Chapter 1 of RAC briefly sets the stage with a summary of methods and affirming Joseph Smith as a prophet of restoration, and contains no arguments as such. We move then to Chapter 2 where the arguing begins in earnest.
RAC Chapter 2 is entitled "Apostasy and Restoration." The first section, subtitled "The Apostasy -- A History," begins by trying to provide a Biblical and historical basis for the supposition that an apostasy occurred. We have already briefly addressed this matter in the Conclusion to my book The Mormon Defenders. The failing of Bickmore and several LDS apologists is, first, in their appeal to Biblical predictions of apostasy that either have a known referent (i.e., the Galatian deviancy of Gal. 1:6-8) or else offer no specific indication that the content of the apostasy would correlate with Mormon claims of apostasy.
Second, Bickmore also appeals to non-Biblical writings of the church (letters of Clement, Ignatius, etc) that speak of refusal to recognize authority, but which nevertheless do not specify how church members are "rebelling". In other words, there is no warning or indication of an apostasy that would have caused a loss that Mormonism claims to be the "restoration" for.
It is therefore presumptive for Bickmore to claim that "Paul spoke of this apostasy" or speaks of "an apostasy already underway" as though there were an apostasy identifiable as one that Mormonism is the "solution" for. Bickmore's admission that the NT gives neither "many specifics" nor a "timetable of the rebellion," is as much as admitting that the "clues" have to be massaged into helping the Mormon position.
Appeals to the occurrence of apostasy in OT times are even less relevant. While they do establish that men do indeed turn away from God, it is of no relevance unless it is demonstrated that they turned in a specific direction from something that looks like Mormonism and to something that does not.
Other citations by Bickmore are misapplied. 2 Tim. 1:15, "that all they which are in Asia be turned away from me," is no indication of apostasy in action but of personal disloyalty by former of Paul's friends. (The word used is indeed apostrepho, but this word means any turning away: "Give to him that asketh thee, and from him that would borrow of thee turn not thou away." (Matt. 5:42) 2 Thess. 2:3 refers to a falling away, but by the eschatological timetable offered by Paul this falling away would have had to occur before 70 AD. (Link 1 below.)
This last point is of particular relevance for those who maintain a preterist eschatology, as we do. By this reckoning references to the "last time" (1 John 2:18) do indeed refer to the Lord's return in 70, and Bickmore's attempt to read the "last time" in terms of it being "because the Antichrist had come and the Church was about to be taken away from the earth"  suffers a serious setback.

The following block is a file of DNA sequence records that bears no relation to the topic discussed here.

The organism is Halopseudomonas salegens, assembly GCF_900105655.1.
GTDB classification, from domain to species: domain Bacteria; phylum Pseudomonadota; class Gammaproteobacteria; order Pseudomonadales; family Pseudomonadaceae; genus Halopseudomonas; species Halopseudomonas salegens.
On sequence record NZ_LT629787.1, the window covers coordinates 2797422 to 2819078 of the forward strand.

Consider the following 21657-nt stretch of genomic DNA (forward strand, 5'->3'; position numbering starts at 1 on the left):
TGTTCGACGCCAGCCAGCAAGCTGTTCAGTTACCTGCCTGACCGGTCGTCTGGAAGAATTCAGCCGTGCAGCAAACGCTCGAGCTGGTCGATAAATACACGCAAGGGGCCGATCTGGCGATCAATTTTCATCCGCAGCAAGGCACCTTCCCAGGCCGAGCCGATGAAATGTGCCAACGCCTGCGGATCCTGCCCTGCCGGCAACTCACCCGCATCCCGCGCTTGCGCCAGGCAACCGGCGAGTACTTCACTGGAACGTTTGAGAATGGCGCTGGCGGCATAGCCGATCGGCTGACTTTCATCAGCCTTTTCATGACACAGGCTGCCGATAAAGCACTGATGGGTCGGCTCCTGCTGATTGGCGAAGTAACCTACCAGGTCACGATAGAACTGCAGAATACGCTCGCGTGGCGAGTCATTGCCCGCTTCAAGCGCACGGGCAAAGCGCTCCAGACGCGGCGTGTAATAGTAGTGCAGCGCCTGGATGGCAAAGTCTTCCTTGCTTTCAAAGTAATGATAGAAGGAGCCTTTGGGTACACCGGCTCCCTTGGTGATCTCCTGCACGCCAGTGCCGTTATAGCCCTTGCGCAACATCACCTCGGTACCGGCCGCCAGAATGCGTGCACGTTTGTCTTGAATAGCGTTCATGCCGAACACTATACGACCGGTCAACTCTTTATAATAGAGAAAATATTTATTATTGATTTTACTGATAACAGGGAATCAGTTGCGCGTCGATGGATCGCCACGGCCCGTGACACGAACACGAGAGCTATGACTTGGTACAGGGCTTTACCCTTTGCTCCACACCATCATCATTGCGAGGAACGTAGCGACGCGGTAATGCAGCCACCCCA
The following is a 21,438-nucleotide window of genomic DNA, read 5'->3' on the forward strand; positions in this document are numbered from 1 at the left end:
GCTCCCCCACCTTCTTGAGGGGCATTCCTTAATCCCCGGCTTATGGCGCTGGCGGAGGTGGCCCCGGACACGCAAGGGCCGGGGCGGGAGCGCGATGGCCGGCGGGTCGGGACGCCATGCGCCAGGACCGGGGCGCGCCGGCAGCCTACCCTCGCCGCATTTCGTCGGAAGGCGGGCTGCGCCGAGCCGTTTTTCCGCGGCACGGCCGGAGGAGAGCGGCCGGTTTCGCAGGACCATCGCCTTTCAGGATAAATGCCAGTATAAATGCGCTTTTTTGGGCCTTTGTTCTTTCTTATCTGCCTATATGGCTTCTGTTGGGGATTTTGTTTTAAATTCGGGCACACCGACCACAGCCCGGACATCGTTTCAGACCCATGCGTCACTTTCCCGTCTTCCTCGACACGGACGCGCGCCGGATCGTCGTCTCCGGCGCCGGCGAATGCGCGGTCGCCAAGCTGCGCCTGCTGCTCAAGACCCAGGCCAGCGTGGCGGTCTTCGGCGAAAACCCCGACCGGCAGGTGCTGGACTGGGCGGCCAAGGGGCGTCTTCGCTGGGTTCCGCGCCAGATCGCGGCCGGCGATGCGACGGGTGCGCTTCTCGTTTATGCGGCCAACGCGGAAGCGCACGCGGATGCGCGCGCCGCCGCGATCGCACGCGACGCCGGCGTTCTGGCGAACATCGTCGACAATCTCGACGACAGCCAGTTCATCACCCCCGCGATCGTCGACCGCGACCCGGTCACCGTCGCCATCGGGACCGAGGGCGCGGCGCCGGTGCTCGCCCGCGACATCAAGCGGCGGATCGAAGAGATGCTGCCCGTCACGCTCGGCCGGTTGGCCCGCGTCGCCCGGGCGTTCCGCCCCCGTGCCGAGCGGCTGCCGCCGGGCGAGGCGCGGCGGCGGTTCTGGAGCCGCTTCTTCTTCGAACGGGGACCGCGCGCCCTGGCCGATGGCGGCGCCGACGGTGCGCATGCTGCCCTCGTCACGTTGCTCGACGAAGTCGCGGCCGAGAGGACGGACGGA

Notably, his insistence that 2 Thess. 2:1-4, referring to the "son of perdition" sitting in the Temple and claiming to be God, is "difficult to imagine...if the Church was to remain" fails on the preterist interpretation that sees this "son of perdition" as the Roman general Titus razing the Jewish Temple and erecting Roman standards in the courtyard. That this is followed by the millennial reign of Christ in preterist thinking even more deeply injures the Mormon position.
Bickmore also fallaciously deduces from single letters of Clement and Ignatius to particular churches that "rejection of approved authority was widespread" and that there was a "general problem in this area at the time..."  In effect Bickmore is trying to expand single, local warnings into much broader ones. What Bickmore calls a "stern rebuke" from Clement does not even name names or light a match. Nor does it say why the Corinthians rejected the persons in question, or why they have strife -- there is no indication that it had anything to do with doctrinal issues; indeed, if some matter of doctrine were at issue (as opposed to a matter of clashing personalities, for example, which is the most natural reading), one wonders why Clement said nothing about it or offered a doctrinal correction.
Clement offers no hint of "rejection of approved authority" in a way that helps Bickmore's case. Bickmore cites (but does not quote) Chapter 7 of Ignatius' letter to the Trallians as an example of problems with authority.
Really? "He that is within the sanctuary is clean; but he that is without the sanctuary is not clean, that is, he that doeth aught without the bishop and presbytery and deacons, this man is not clean in his conscience."
That's all that is said. Isn't this rather overstated to say that this shows a "general problem" with respecting authority? No more so than it does today in any church -- whether mainstream or LDS, and I doubt if that means that any of us are on the way to further apostasy for our fellowships as a whole.
What about Ignatius' Ephesians 2, which Bickmore also cites but does not quote? "May I have joy of you always, if so be I am worthy of it. It is therefore meet for you in every way to glorify Jesus Christ who glorified you; that being perfectly joined together in one submission, submitting yourselves to your bishop and presbytery, ye may be sanctified in all things."
There is nothing here but a simple exhortation to remain a unified body -- a quite necessary exhortation in the face of the numerous social pressures the early church was under, and in light of the collectivist nature of ancient society. This exhortation had nothing to do with any sort of particular rebellion, much less with a doctrinal apostasy.
The closest we get to that is Smyrneans 8: "[But] shun divisions, as the beginning of evils. Do ye all follow your bishop, as Jesus Christ followed the Father, and the presbytery as the Apostles; and to the deacons pay respect, as to God's commandment. Let no man do aught of things pertaining to the Church apart from the bishop. Let that be held a valid eucharist which is under the bishop or one to whom he shall have committed it."